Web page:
The Lady's from Kentucky

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The Lady's from Kentucky
Film poster
Directed byAlexander Hall
Written byMalcolm Stuart Boylan (screenplay)
Rowland Brown (story)
Produced byJeff Lazarus
StarringGeorge Raft
Ellen Drew
ZaSu Pitts
CinematographyTheodor Sparkuhl
Edited byHarvey Johnston
Music byJohn Leipold
Leo Shuken
Release date
April 28, 1939
Running time
67 min.
CountryUnited States

The Lady's from Kentucky is a 1939 film directed by Alexander Hall and starring George Raft and Ellen Drew. It was written by Malcolm Stuart Boylan from a story by Rowland Brown. The screenplay involves a failing bookie (Raft) who becomes half owner of a racehorse, with a Kentucky lady (Drew) owning the other half. ZaSu Pitts plays a supporting role.


A gambler, Marty Black, wins a fifty percent interest in a thoroughbred owned by Penelope "Penny" Hollis, a prim and proper Kentucky horsewoman. Marty can't wait to wager on his new possession, Roman Son, but the health of the horse is foremost to Penny, who would rather nurture it than race it.

After he enters Roman Son in a race without her knowledge, Marty sees the horse's condition deteriorate. Penny permits him to run Roman Son in the Kentucky Derby and a romance develops after the horse's victory, particularly when Marty agrees to retire Roman Son rather than race any more.



The film was originally known as Racing Form.[1] It always seems to have been a vehicle for Raft; Frances Dee was the first female star announced then Shirley Ross.[2] Then Frances Lee was announced as star and Raoul Walsh director.[3]

Raft was suspended by Paramount for refusing to make St Louis Blues He rejoined the studio on 5 October 1938.[4] Walsh was replaced by Alexander Hall and Dee/Ross was replaced by Ellen Drew.[5]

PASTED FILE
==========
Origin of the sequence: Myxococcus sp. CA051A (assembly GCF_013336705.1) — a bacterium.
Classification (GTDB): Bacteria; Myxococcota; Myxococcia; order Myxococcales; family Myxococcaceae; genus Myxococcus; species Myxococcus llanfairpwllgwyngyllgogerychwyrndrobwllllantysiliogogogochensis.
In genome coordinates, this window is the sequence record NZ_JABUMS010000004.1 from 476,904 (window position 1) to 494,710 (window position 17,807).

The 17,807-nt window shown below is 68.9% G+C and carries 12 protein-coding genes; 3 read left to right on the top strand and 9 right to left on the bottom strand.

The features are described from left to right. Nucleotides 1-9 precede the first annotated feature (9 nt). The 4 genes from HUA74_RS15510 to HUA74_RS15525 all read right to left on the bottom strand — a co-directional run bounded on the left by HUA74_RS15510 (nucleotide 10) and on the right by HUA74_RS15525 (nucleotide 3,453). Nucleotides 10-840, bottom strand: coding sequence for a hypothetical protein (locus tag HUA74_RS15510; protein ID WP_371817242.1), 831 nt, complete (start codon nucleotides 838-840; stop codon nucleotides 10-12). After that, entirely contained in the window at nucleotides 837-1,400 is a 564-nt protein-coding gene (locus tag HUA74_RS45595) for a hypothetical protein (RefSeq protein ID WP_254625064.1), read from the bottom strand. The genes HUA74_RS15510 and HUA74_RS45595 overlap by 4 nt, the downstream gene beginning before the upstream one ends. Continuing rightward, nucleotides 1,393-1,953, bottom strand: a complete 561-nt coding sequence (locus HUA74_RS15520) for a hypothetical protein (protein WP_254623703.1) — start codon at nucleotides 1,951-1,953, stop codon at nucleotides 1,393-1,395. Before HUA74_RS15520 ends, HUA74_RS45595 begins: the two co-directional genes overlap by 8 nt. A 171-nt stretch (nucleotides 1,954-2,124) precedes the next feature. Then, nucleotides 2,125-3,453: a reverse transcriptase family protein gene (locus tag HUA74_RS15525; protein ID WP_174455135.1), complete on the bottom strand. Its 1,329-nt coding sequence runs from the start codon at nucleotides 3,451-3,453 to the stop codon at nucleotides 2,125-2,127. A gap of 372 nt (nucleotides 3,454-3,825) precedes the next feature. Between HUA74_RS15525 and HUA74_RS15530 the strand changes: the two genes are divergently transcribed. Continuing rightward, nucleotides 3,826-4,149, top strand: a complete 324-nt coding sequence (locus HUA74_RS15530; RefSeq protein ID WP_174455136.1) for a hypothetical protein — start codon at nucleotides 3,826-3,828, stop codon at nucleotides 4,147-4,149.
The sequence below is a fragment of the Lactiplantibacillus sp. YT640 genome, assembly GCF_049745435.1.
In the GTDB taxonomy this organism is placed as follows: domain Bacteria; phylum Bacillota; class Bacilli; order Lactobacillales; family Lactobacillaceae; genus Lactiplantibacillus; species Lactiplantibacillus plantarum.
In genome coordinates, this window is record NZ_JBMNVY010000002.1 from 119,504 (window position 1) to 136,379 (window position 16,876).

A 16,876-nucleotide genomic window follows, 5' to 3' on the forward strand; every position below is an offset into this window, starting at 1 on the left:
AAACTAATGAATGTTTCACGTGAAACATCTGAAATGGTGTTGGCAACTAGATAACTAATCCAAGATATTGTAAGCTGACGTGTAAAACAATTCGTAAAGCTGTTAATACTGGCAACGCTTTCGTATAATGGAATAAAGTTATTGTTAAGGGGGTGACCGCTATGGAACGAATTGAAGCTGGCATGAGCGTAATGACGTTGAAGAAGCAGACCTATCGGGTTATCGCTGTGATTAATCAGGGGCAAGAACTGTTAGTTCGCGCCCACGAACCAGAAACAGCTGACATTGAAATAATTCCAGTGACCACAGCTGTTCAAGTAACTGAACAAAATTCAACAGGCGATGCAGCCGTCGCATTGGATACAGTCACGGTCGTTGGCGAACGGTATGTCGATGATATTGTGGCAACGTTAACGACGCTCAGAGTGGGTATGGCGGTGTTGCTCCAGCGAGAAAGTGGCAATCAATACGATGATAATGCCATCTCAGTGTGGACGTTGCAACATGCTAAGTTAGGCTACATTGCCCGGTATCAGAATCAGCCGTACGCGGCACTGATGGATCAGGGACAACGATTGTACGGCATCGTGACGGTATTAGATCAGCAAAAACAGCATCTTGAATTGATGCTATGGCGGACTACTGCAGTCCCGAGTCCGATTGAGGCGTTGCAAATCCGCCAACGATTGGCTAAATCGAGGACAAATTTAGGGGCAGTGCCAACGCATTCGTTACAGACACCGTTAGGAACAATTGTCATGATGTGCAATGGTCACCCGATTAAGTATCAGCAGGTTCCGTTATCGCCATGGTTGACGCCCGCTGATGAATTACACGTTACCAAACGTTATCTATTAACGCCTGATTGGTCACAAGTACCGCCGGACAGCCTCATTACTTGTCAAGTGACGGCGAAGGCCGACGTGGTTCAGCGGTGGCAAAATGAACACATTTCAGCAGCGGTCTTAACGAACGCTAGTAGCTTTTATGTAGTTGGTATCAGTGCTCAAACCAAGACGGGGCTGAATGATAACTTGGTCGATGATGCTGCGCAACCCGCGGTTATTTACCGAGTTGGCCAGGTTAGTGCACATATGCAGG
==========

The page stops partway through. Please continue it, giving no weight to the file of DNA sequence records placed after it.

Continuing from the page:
The film was shot partly on location at Oceanside near San Diego.[6] A real foal was born during the making of the film.[7]

The film was the last George Raft made under his contract with Paramount Pictures.[8] Filming ended in January 1939 and Raft left the studio that money after he refused to make The Magnificent Fraud.[9][10]

After filming the title was briefly changed to The Gambler and the Lady but it soon reverted to The Lady's from Kentucky.[11]


The New York Times said film "affirms the old Hollywood faith in good breeding, two-legged and four, by demonstrating once again that the New York gambler turned loose to graze in the Bluegrass inevitably comes a spiritual cropper and awakens a new and better man" conceding that "the picture moves briskly enough".[12]

The Los Angeles Times called the film "enjoyable.".[13]


  1. ^ "SCREEN NEWS HERE AND IN HOLLYWOODD: Selznick Picks Billie Burke for Role of Mrs. Carleton in 'The Young in Heart' ALMA LLOYD GETS PART ' Invisible Enemy,' With Alan Marshall, Tala Birell, Opens Today at Criterion Of Local Origin" New York Times 29 Apr 1938: 17.
  2. ^ "SCREEN NEWS HERE AND IN HOLLYWOOD". New York Times. Jan 28, 1938.
  3. ^ Schallert, E. (Jun 8, 1938). ""California, adios" next on baxter list". Los Angeles Times. ProQuest 164883202.
  4. ^ "SCREEN NEWS HERE AND IN HOLLYWOOD". New York Times. Sep 22, 1938.
  5. ^ (1938, Nov 5). "SCREEN NEWS HERE AND IN HOLLYWOOD". New York Times
  6. ^ I. J. (Apr 23, 1939). "HOLLYWOOD BLUEGRASS". New York Times. ProQuest 102737928.
  7. ^ Schallert, E. (Jan 11, 1939). "Warners pay $75,000 for "old maid" rights". Los Angeles Times. ProQuest 164905702.
  8. ^ Vagg, Stephen (February 9, 2020). "Why Stars Stop Being Stars: George Raft". Filmink.
  9. ^ Everett Aaker, The Films of George Raft, McFarland & Company, 2013 p 81
  10. ^ "SCREEN NEWS HERE AND IN HOLLYWOOD". New York Times. Jan 21, 1939.
  11. ^ "Hedda Hopper's HOLLYWOOD". Los Angeles Times. Feb 6, 1939. ProQuest 164969710.
  12. ^ Review of film at New York Times
  13. ^ "Hedda Hopper's HOLLYWOOD". Los Angeles Times. Apr 6, 1939. ProQuest 164950508.

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